Joseph Wright of Derby, Mrs James Hardman, 1769, oil on canvas, Judges’ Lodgings, Lancaster. Purchased by Lancashire Museums from the Leger Galleries Ltd with the assistance of the Victoria and Albert Museum Purchase Grant Fund and the National Art Collections Fund, 1996
Joseph Wright of Derby (1734-1797) is one of the most important British artists represented in the collections housed at the Judges’ Lodgings Museum in Lancaster. He is also the first great British artist to work almost entirely outside of London. Much of his fame rests on his so-called candlelight pictures which drew international admiration. These include two companion works of the 1760s, The Orrery and The Air Pump (in their abbreviated titles), which depict to great effect scientific experiments carried out by candlelight with a mixed group of captivated children and adults looking on. Wright of Derby’s portraiture is equally accomplished, his style more aligned to realism than to flattery. The portrait of Jane Hardman at the Judges’ Lodgings is a fine example of this work and dates from the years, 1768-1771, which Wright spent in Liverpool painting members of the city’s newly prosperous merchant class. This period was the focus of a major exhibition of his work at the Walker Art Gallery in Liverpool (in conjunction with the Yale Centre for British Art) in 2007.
For more information about the artist, visit the Art UK webpages at artuk.org/discover/artists/wright-of-derby-joseph-17341797
Jane Hardman (or Mrs James Hardman of Rochdale and Allerton Hall), is pictured in fur trimmed coat and lace bonnet and at the time of this portrait was one of the wealthiest women in Lancashire. Allerton Hall in Liverpool had been bought by the brothers John and James Hardman in 1736. James died in 1740, John in 1755, while Jane lived to the grand age of 93. She outlived all her children. On Jane’s death in 1795, Allerton Hall was bought by William Roscoe (1753-1831), a celebrated lawyer, writer and politician who campaigned for the abolition of the slave trade. According to the Dictionary of National Biography, William’s father had been a butler at Allerton Hall. One Hardman relative, Grace, who was either John’s daughter or a daughter of John’s cousin, had been disinherited for running off and marrying the coachman, John Hazelhurst. Successive generations of Hazelhurst descendants have pursued claims against the estate.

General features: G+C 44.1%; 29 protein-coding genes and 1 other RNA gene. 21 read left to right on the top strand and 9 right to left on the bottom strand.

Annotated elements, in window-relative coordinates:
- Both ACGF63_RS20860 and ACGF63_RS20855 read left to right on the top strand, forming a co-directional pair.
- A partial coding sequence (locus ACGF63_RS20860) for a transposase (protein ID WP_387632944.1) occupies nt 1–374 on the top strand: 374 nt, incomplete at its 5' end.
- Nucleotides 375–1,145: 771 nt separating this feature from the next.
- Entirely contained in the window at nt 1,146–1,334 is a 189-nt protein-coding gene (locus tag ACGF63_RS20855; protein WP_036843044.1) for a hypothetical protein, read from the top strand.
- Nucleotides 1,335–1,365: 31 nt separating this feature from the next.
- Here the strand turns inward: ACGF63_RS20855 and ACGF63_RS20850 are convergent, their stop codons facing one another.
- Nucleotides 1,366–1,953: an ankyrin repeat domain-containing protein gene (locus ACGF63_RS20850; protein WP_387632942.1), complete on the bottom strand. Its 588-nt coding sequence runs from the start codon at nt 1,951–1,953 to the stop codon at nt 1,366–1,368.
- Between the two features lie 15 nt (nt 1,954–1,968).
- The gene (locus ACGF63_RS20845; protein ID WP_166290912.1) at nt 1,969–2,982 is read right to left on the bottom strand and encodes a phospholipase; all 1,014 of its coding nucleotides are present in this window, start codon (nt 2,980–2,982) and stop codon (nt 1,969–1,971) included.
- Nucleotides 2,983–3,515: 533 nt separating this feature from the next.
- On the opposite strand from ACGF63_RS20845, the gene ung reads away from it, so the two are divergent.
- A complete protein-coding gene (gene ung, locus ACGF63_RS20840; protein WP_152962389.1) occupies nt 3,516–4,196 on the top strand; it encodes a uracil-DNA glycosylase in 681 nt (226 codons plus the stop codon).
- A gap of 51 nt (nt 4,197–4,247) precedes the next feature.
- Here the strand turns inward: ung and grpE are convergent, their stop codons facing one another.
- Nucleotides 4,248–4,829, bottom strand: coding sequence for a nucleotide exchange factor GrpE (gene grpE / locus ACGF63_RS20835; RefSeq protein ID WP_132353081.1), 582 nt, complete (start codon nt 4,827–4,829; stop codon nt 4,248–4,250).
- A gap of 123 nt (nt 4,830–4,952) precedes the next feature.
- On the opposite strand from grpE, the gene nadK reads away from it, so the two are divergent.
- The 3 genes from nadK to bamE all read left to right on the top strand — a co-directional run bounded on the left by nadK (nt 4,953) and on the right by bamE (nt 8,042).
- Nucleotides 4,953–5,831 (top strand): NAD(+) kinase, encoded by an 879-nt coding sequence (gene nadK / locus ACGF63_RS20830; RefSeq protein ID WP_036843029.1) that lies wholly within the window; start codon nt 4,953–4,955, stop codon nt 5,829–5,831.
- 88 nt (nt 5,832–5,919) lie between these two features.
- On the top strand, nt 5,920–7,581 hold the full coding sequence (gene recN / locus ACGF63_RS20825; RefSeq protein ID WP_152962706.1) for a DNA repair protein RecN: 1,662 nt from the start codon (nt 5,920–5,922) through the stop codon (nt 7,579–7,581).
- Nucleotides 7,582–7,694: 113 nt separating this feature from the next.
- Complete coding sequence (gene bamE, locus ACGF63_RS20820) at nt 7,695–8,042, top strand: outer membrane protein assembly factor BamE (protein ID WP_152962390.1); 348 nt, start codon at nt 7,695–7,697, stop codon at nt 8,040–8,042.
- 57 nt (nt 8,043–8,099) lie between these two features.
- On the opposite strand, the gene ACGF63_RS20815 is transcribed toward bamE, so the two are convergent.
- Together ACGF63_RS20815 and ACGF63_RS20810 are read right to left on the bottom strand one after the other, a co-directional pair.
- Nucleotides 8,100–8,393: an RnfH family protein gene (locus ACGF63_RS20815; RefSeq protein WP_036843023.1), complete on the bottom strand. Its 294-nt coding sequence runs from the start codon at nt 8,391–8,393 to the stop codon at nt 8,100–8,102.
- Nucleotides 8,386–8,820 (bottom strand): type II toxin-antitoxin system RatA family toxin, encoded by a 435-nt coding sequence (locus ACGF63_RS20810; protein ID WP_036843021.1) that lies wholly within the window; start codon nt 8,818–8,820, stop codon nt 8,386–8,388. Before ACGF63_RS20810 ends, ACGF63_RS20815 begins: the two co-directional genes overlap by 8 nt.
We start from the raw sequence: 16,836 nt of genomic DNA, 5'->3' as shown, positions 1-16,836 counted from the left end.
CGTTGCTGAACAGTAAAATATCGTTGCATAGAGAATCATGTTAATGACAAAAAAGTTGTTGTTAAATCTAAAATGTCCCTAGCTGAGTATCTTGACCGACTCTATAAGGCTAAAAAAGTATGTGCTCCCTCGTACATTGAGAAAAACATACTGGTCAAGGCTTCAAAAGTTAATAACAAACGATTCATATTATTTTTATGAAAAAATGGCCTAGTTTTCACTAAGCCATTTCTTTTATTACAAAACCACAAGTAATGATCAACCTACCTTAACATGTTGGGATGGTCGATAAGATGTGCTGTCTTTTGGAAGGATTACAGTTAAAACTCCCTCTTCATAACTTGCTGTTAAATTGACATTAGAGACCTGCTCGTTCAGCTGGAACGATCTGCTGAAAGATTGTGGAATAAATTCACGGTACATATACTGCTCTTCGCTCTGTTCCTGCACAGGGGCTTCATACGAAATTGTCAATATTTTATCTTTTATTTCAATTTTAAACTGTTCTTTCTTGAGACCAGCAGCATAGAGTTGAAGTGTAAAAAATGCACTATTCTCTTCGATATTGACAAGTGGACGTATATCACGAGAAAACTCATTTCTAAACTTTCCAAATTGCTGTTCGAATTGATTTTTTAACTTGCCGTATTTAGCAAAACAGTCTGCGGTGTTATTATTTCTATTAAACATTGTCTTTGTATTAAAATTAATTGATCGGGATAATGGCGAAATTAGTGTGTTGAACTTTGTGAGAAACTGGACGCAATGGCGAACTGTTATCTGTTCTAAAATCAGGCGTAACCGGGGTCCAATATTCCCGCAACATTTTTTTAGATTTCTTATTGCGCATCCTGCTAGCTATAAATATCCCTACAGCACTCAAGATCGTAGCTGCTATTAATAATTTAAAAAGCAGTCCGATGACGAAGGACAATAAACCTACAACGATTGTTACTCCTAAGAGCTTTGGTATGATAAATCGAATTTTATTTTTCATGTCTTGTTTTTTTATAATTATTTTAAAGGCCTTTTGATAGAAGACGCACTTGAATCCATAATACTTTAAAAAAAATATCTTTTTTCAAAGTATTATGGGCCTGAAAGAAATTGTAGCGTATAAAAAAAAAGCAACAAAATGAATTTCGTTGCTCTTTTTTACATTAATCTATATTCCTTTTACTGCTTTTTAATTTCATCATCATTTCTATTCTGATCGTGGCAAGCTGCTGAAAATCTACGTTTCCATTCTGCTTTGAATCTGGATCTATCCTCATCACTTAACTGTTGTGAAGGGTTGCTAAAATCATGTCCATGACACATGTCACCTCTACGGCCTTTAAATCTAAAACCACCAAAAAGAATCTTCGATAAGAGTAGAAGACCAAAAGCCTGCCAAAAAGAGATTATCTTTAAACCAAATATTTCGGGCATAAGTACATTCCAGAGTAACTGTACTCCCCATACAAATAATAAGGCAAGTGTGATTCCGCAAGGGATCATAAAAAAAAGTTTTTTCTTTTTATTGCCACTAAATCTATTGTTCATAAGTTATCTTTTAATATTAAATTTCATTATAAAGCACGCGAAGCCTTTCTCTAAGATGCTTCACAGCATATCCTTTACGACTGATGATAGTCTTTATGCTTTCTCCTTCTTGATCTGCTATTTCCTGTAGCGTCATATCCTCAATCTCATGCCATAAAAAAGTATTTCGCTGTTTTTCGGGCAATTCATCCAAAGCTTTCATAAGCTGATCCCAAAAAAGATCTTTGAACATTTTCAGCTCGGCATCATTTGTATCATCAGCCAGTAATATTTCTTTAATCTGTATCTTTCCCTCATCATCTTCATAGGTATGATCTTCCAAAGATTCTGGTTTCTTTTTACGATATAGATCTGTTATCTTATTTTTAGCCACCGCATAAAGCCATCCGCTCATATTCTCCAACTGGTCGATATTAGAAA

The manner in which Jane acquired her brother-in-law’s share of Allerton Hall remains unclear and continues to be viewed with suspicion by living descendants. With its intrigues and cast of colourful characters, Jane’s life at Allerton would, in any work of fiction, stretch credulity. The hall itself, in all its Palladian splendour, continues to survive. It was donated to the Corporation of Liverpool in 1922 and is currently home to The Pub in the Park.
Garth Lindrup July 2021
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